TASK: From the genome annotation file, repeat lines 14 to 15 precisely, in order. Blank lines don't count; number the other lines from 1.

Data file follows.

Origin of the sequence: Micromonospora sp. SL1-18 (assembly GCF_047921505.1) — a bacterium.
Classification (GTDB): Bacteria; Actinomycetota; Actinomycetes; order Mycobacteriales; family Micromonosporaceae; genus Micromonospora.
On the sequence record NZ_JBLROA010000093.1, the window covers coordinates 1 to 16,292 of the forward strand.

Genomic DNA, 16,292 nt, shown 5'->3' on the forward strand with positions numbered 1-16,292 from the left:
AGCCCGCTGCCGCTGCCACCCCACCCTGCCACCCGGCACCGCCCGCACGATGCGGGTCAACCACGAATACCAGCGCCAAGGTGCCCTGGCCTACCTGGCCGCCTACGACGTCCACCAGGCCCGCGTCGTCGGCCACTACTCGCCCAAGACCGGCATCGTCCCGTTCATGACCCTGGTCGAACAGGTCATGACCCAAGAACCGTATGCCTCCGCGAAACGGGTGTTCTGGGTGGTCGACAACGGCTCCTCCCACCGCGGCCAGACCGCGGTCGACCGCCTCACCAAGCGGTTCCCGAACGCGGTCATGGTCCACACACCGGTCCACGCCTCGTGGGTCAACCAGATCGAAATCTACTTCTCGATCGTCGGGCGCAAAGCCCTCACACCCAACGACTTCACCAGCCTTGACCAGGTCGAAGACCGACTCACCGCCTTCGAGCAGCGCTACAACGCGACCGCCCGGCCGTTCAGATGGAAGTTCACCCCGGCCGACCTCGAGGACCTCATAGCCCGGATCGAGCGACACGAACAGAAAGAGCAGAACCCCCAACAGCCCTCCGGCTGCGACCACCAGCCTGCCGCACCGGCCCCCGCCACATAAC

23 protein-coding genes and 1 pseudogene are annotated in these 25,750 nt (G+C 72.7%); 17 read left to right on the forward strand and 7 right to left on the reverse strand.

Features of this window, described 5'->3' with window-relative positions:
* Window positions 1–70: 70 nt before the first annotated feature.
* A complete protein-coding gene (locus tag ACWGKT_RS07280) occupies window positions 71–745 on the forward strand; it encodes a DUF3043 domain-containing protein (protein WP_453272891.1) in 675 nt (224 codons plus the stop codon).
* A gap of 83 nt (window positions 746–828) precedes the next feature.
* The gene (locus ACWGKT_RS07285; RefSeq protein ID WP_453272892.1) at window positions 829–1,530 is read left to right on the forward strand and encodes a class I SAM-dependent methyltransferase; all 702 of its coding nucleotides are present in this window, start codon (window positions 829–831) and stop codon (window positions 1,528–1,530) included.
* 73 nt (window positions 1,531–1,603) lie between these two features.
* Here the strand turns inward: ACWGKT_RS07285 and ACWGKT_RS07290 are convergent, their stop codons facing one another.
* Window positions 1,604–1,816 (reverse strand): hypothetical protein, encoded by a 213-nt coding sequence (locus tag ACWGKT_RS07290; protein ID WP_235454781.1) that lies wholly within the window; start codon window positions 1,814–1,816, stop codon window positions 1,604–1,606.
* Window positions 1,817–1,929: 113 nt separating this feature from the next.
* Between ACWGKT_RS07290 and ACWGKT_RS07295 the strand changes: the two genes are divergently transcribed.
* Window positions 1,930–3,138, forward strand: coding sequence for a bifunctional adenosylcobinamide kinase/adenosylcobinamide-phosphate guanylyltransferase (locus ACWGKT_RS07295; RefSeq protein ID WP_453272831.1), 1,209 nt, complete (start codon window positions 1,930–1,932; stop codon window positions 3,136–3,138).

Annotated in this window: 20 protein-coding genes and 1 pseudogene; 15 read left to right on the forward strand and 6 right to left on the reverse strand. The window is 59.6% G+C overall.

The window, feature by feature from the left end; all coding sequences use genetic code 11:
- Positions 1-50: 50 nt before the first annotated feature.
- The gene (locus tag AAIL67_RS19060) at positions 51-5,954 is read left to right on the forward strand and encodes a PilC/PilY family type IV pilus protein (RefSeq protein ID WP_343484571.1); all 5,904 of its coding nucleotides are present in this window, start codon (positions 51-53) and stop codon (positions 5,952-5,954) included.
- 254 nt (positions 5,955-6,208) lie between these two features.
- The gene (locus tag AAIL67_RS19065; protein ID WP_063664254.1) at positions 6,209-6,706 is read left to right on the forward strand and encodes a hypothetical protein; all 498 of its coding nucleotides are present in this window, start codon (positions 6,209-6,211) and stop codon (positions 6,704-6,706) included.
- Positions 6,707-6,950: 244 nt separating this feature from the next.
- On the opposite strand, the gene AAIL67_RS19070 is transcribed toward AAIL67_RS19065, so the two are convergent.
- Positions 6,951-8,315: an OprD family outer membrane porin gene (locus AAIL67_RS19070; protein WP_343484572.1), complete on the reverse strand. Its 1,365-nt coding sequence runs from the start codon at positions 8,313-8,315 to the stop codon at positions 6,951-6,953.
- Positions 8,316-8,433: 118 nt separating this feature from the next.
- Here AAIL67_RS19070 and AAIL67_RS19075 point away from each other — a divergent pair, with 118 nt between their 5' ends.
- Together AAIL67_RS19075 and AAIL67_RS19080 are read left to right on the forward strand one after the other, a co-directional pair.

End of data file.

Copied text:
* Window positions 1,604–1,816 (reverse strand): hypothetical protein, encoded by a 213-nt coding sequence (locus tag ACWGKT_RS07290; protein ID WP_235454781.1) that lies wholly within the window; start codon window positions 1,814–1,816, stop codon window positions 1,604–1,606.
* Window positions 1,817–1,929: 113 nt separating this feature from the next.